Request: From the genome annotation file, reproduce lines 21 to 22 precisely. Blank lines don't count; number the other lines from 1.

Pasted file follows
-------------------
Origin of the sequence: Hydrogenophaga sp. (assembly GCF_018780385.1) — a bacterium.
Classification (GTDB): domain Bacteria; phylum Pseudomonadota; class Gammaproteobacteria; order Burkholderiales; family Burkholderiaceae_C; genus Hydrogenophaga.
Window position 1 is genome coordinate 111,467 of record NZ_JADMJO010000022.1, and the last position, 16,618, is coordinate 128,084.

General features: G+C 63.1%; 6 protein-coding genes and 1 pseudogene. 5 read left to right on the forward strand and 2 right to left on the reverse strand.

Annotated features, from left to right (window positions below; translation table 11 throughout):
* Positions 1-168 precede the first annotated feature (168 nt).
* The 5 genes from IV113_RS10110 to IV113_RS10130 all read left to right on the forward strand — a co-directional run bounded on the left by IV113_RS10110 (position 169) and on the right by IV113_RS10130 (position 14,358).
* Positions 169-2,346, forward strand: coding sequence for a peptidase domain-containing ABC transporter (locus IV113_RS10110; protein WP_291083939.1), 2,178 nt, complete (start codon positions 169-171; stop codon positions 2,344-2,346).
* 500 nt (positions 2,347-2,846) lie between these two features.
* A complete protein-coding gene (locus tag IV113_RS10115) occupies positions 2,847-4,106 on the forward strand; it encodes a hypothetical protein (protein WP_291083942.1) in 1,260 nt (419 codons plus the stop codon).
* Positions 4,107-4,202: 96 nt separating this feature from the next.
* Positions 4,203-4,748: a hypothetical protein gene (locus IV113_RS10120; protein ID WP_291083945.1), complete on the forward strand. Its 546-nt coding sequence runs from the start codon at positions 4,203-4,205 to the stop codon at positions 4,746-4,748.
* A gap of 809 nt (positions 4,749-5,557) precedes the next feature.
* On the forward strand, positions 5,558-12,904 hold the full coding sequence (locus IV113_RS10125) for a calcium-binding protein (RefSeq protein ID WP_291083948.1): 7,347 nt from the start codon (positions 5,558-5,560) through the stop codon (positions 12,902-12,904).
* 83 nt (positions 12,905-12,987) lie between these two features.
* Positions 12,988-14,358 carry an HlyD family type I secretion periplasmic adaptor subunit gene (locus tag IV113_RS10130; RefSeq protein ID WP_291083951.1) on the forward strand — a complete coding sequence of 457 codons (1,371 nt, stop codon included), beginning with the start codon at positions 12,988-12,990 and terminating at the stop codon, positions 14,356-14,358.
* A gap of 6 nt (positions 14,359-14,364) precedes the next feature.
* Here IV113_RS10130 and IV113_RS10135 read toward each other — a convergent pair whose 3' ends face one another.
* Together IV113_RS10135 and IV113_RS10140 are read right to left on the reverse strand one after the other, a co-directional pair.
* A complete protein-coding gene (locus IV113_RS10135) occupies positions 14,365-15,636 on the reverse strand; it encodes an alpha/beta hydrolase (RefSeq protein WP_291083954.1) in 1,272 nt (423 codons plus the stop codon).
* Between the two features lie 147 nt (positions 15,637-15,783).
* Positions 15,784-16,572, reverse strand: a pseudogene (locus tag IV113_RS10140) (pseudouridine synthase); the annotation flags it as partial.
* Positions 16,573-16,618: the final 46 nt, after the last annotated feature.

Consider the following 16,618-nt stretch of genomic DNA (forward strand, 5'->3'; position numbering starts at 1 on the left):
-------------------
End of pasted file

* Between the two features lie 147 nt (positions 15,637-15,783).
* Positions 15,784-16,572, reverse strand: a pseudogene (locus tag IV113_RS10140) (pseudouridine synthase); the annotation flags it as partial.